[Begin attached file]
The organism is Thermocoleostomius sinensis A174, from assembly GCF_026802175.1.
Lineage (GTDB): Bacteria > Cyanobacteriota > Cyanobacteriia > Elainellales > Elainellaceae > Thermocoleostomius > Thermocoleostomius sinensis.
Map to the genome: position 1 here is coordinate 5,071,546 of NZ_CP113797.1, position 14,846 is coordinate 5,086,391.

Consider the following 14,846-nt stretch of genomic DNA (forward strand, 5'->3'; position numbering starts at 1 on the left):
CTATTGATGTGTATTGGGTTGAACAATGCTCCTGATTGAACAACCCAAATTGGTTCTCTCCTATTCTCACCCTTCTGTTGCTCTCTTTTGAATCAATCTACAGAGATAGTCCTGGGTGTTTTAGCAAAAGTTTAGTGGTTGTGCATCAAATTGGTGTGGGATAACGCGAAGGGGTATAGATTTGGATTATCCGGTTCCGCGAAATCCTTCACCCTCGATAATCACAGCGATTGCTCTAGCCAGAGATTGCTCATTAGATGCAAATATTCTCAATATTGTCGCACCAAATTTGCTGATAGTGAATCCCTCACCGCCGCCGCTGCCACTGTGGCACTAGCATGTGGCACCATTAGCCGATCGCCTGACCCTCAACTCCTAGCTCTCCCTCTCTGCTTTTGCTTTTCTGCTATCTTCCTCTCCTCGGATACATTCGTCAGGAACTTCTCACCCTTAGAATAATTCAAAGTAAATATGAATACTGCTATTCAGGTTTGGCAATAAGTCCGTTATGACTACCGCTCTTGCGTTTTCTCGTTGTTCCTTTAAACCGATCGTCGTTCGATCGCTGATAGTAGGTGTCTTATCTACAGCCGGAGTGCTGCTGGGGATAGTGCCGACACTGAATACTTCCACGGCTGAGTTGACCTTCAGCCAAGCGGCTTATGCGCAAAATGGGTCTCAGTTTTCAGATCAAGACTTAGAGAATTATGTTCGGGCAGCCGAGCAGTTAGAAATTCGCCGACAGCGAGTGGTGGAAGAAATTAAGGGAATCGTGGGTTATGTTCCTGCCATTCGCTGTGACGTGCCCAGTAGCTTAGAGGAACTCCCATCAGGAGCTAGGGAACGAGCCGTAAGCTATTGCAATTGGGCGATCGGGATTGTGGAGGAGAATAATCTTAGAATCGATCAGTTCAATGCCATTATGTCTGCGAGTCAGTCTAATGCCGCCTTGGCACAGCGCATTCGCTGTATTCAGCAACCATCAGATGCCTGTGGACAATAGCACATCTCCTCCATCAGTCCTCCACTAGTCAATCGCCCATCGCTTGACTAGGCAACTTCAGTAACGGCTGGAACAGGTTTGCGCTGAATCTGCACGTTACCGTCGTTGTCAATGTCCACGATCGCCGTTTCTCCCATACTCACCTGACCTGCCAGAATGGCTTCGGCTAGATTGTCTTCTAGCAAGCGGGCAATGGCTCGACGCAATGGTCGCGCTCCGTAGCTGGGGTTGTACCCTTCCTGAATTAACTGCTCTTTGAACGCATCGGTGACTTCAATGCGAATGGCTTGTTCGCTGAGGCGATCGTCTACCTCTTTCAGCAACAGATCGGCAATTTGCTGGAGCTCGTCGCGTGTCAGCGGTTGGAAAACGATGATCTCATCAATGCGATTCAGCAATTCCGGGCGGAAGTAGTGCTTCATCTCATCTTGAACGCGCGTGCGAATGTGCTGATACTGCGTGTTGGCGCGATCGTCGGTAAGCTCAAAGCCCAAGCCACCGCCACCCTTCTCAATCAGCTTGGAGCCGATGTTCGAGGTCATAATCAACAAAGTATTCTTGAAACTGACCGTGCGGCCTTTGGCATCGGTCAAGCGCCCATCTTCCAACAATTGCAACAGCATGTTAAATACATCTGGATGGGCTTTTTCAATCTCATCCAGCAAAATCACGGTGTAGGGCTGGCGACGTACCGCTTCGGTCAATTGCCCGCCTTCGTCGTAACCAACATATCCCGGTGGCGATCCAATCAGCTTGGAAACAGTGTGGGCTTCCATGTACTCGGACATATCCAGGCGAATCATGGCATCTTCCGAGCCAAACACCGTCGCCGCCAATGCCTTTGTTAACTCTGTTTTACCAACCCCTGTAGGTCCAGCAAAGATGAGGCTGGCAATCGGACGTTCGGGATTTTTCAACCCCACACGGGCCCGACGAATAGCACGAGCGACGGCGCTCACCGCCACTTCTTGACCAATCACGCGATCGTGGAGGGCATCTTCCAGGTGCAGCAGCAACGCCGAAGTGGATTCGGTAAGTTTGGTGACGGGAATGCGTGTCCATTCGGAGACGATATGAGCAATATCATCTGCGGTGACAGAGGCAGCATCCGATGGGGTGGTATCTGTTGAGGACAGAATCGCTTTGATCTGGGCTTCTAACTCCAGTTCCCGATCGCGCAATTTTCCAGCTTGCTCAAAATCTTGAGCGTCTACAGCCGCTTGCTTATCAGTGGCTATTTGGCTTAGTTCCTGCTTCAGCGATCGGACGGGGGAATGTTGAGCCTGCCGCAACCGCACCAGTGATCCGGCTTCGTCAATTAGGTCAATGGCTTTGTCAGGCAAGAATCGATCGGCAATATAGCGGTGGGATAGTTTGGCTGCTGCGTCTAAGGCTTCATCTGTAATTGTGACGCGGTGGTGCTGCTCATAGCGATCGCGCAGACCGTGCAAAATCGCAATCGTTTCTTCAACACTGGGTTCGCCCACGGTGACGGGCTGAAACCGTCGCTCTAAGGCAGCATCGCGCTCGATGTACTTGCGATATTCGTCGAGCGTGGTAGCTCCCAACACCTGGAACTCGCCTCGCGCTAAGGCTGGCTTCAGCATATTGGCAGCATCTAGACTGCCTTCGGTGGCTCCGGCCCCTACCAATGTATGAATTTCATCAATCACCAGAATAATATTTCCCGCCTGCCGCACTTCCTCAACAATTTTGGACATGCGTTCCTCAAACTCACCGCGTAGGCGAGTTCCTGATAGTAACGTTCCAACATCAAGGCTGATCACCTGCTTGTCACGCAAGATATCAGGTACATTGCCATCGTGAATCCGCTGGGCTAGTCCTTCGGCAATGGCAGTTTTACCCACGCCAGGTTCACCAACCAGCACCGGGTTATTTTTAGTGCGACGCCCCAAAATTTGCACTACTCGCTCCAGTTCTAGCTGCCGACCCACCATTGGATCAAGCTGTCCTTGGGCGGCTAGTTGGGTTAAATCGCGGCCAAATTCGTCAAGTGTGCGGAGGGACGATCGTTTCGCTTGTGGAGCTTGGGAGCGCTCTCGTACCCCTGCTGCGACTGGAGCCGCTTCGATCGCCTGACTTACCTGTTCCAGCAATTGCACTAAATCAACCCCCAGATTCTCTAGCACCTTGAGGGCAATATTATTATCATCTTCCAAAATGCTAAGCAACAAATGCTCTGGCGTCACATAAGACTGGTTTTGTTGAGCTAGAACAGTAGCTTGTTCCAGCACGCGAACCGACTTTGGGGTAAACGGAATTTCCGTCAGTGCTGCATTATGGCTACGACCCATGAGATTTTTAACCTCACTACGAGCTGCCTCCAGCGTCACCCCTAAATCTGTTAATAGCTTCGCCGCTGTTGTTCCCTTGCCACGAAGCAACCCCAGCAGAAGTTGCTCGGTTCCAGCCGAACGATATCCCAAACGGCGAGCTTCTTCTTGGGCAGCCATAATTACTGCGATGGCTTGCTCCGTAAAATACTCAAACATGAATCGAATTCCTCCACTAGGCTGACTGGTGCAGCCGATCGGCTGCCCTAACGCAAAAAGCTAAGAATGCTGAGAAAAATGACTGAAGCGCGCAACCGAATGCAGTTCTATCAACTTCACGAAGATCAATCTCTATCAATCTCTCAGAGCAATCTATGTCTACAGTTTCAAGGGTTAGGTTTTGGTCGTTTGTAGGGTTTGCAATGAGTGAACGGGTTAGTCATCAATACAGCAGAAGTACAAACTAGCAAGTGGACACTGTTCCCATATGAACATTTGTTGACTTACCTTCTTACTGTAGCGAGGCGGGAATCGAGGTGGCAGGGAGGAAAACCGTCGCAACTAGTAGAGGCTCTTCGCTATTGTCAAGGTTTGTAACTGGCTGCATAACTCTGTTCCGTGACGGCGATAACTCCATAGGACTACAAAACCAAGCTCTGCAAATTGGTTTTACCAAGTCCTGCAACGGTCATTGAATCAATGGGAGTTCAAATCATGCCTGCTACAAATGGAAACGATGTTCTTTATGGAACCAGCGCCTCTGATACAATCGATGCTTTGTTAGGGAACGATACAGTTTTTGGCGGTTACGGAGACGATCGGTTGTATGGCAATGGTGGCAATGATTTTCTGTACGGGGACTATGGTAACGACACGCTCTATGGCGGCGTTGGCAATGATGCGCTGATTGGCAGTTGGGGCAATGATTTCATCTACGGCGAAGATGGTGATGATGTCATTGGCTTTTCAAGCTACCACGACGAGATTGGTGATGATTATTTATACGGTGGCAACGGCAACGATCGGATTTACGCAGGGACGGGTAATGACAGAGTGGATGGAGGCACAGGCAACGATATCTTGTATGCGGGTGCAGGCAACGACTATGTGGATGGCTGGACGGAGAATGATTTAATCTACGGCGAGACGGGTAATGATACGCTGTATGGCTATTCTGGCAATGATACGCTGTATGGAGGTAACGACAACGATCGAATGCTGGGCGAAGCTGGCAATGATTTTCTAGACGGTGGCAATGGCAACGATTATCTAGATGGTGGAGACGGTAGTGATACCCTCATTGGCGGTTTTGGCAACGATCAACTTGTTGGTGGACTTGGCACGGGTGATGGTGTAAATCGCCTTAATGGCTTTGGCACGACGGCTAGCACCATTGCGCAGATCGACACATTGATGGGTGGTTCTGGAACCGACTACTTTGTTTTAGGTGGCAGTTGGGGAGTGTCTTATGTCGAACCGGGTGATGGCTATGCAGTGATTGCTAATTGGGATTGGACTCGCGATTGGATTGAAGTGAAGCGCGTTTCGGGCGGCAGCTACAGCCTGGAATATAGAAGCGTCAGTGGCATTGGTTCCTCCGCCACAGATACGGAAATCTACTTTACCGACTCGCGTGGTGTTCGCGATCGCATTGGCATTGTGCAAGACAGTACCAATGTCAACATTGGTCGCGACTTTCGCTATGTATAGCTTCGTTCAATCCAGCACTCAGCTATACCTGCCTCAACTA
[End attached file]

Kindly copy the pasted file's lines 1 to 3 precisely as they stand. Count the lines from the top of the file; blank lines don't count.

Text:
The organism is Thermocoleostomius sinensis A174, from assembly GCF_026802175.1.
Lineage (GTDB): Bacteria > Cyanobacteriota > Cyanobacteriia > Elainellales > Elainellaceae > Thermocoleostomius > Thermocoleostomius sinensis.
Map to the genome: position 1 here is coordinate 5,071,546 of NZ_CP113797.1, position 14,846 is coordinate 5,086,391.